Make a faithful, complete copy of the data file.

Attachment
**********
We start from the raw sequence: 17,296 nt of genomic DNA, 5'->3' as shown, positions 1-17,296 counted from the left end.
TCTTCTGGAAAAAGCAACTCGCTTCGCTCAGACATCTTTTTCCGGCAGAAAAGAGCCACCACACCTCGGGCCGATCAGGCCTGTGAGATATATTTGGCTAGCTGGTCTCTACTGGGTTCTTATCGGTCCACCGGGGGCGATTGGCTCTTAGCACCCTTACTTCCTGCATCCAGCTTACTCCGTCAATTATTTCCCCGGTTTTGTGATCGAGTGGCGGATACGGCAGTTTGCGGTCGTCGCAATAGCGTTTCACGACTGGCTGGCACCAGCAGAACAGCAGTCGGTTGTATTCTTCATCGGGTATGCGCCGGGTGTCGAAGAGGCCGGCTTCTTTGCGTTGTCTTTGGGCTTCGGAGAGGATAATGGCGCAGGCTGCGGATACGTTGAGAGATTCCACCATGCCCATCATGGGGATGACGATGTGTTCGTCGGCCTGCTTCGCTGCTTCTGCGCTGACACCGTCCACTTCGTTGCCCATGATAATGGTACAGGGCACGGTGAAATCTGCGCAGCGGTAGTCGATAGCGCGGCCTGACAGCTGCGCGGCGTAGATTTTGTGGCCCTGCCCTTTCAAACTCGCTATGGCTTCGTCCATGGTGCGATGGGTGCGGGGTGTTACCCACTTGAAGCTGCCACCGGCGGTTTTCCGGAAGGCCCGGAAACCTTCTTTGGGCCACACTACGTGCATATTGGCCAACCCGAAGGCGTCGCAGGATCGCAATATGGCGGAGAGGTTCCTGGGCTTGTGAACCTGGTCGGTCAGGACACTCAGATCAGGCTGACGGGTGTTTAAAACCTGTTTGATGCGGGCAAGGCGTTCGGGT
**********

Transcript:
We start from the raw sequence: 17,296 nt of genomic DNA, 5'->3' as shown, positions 1-17,296 counted from the left end.
TCTTCTGGAAAAAGCAACTCGCTTCGCTCAGACATCTTTTTCCGGCAGAAAAGAGCCACCACACCTCGGGCCGATCAGGCCTGTGAGATATATTTGGCTAGCTGGTCTCTACTGGGTTCTTATCGGTCCACCGGGGGCGATTGGCTCTTAGCACCCTTACTTCCTGCATCCAGCTTACTCCGTCAATTATTTCCCCGGTTTTGTGATCGAGTGGCGGATACGGCAGTTTGCGGTCGTCGCAATAGCGTTTCACGACTGGCTGGCACCAGCAGAACAGCAGTCGGTTGTATTCTTCATCGGGTATGCGCCGGGTGTCGAAGAGGCCGGCTTCTTTGCGTTGTCTTTGGGCTTCGGAGAGGATAATGGCGCAGGCTGCGGATACGTTGAGAGATTCCACCATGCCCATCATGGGGATGACGATGTGTTCGTCGGCCTGCTTCGCTGCTTCTGCGCTGACACCGTCCACTTCGTTGCCCATGATAATGGTACAGGGCACGGTGAAATCTGCGCAGCGGTAGTCGATAGCGCGGCCTGACAGCTGCGCGGCGTAGATTTTGTGGCCCTGCCCTTTCAAACTCGCTATGGCTTCGTCCATGGTGCGATGGGTGCGGGGTGTTACCCACTTGAAGCTGCCACCGGCGGTTTTCCGGAAGGCCCGGAAACCTTCTTTGGGCCACACTACGTGCATATTGGCCAACCCGAAGGCGTCGCAGGATCGCAATATGGCGGAGAGGTTCCTGGGCTTGTGAACCTGGTCGGTCAGGACACTCAGATCAGGCTGACGGGTGTTTAAAACCTGTTTGATGCGGGCAAGGCGTTCGGGT